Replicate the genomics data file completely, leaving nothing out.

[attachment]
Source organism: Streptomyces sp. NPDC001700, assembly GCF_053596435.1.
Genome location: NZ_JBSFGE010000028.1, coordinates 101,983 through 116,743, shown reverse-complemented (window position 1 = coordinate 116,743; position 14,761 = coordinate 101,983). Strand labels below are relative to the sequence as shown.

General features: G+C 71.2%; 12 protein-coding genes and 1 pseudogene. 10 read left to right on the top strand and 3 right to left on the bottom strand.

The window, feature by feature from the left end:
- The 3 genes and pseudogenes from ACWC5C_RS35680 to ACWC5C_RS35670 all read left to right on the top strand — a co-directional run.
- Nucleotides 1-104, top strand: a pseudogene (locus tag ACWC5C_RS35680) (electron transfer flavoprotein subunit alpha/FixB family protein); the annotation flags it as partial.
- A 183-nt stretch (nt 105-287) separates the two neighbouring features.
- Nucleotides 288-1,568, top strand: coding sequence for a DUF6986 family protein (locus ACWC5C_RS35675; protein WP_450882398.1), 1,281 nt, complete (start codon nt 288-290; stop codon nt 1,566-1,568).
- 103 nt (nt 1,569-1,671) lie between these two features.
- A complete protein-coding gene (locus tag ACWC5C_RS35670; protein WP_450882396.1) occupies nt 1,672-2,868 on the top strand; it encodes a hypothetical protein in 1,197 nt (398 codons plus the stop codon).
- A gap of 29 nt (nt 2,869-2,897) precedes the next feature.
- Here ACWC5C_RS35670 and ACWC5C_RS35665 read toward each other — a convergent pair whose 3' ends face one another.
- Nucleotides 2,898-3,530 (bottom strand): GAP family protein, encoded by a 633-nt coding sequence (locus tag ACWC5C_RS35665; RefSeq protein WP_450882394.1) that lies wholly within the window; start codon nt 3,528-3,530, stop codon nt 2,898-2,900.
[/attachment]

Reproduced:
Source organism: Streptomyces sp. NPDC001700, assembly GCF_053596435.1.
Genome location: NZ_JBSFGE010000028.1, coordinates 101,983 through 116,743, shown reverse-complemented (window position 1 = coordinate 116,743; position 14,761 = coordinate 101,983). Strand labels below are relative to the sequence as shown.

General features: G+C 71.2%; 12 protein-coding genes and 1 pseudogene. 10 read left to right on the top strand and 3 right to left on the bottom strand.

The window, feature by feature from the left end:
- The 3 genes and pseudogenes from ACWC5C_RS35680 to ACWC5C_RS35670 all read left to right on the top strand — a co-directional run.
- Nucleotides 1-104, top strand: a pseudogene (locus tag ACWC5C_RS35680) (electron transfer flavoprotein subunit alpha/FixB family protein); the annotation flags it as partial.
- A 183-nt stretch (nt 105-287) separates the two neighbouring features.
- Nucleotides 288-1,568, top strand: coding sequence for a DUF6986 family protein (locus ACWC5C_RS35675; protein WP_450882398.1), 1,281 nt, complete (start codon nt 288-290; stop codon nt 1,566-1,568).
- 103 nt (nt 1,569-1,671) lie between these two features.
- A complete protein-coding gene (locus tag ACWC5C_RS35670; protein WP_450882396.1) occupies nt 1,672-2,868 on the top strand; it encodes a hypothetical protein in 1,197 nt (398 codons plus the stop codon).
- A gap of 29 nt (nt 2,869-2,897) precedes the next feature.
- Here ACWC5C_RS35670 and ACWC5C_RS35665 read toward each other — a convergent pair whose 3' ends face one another.
- Nucleotides 2,898-3,530 (bottom strand): GAP family protein, encoded by a 633-nt coding sequence (locus tag ACWC5C_RS35665; RefSeq protein WP_450882394.1) that lies wholly within the window; start codon nt 3,528-3,530, stop codon nt 2,898-2,900.